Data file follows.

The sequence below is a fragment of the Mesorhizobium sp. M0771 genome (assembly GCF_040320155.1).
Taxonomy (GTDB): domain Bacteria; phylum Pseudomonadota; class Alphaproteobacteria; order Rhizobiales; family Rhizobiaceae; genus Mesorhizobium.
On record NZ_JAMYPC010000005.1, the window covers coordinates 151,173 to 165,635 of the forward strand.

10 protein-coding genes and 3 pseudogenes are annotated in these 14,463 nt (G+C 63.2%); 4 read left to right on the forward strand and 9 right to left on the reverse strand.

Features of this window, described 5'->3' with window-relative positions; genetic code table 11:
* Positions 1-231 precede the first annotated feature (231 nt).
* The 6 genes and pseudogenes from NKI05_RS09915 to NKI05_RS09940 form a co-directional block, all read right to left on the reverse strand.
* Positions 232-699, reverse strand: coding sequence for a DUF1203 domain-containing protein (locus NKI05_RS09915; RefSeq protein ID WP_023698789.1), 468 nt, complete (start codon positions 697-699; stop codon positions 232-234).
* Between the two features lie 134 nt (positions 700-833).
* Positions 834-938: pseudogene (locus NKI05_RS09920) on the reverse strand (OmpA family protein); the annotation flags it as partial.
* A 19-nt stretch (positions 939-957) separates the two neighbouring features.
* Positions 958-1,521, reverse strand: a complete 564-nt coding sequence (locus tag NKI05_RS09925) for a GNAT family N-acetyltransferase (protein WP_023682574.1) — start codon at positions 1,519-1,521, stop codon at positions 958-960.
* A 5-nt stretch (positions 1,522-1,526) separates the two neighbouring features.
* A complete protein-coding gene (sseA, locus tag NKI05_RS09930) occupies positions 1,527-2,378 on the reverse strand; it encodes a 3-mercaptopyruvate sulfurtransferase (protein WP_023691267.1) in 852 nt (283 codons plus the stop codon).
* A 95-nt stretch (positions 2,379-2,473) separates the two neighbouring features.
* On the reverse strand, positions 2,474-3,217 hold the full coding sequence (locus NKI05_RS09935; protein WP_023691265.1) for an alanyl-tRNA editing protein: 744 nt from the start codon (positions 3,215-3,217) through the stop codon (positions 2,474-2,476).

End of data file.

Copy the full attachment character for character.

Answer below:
The sequence below is a fragment of the Mesorhizobium sp. M0771 genome (assembly GCF_040320155.1).
Taxonomy (GTDB): domain Bacteria; phylum Pseudomonadota; class Alphaproteobacteria; order Rhizobiales; family Rhizobiaceae; genus Mesorhizobium.
On record NZ_JAMYPC010000005.1, the window covers coordinates 151,173 to 165,635 of the forward strand.

10 protein-coding genes and 3 pseudogenes are annotated in these 14,463 nt (G+C 63.2%); 4 read left to right on the forward strand and 9 right to left on the reverse strand.

Features of this window, described 5'->3' with window-relative positions; genetic code table 11:
* Positions 1-231 precede the first annotated feature (231 nt).
* The 6 genes and pseudogenes from NKI05_RS09915 to NKI05_RS09940 form a co-directional block, all read right to left on the reverse strand.
* Positions 232-699, reverse strand: coding sequence for a DUF1203 domain-containing protein (locus NKI05_RS09915; RefSeq protein ID WP_023698789.1), 468 nt, complete (start codon positions 697-699; stop codon positions 232-234).
* Between the two features lie 134 nt (positions 700-833).
* Positions 834-938: pseudogene (locus NKI05_RS09920) on the reverse strand (OmpA family protein); the annotation flags it as partial.
* A 19-nt stretch (positions 939-957) separates the two neighbouring features.
* Positions 958-1,521, reverse strand: a complete 564-nt coding sequence (locus tag NKI05_RS09925) for a GNAT family N-acetyltransferase (protein WP_023682574.1) — start codon at positions 1,519-1,521, stop codon at positions 958-960.
* A 5-nt stretch (positions 1,522-1,526) separates the two neighbouring features.
* A complete protein-coding gene (sseA, locus tag NKI05_RS09930) occupies positions 1,527-2,378 on the reverse strand; it encodes a 3-mercaptopyruvate sulfurtransferase (protein WP_023691267.1) in 852 nt (283 codons plus the stop codon).
* A 95-nt stretch (positions 2,379-2,473) separates the two neighbouring features.
* On the reverse strand, positions 2,474-3,217 hold the full coding sequence (locus NKI05_RS09935; protein WP_023691265.1) for an alanyl-tRNA editing protein: 744 nt from the start codon (positions 3,215-3,217) through the stop codon (positions 2,474-2,476).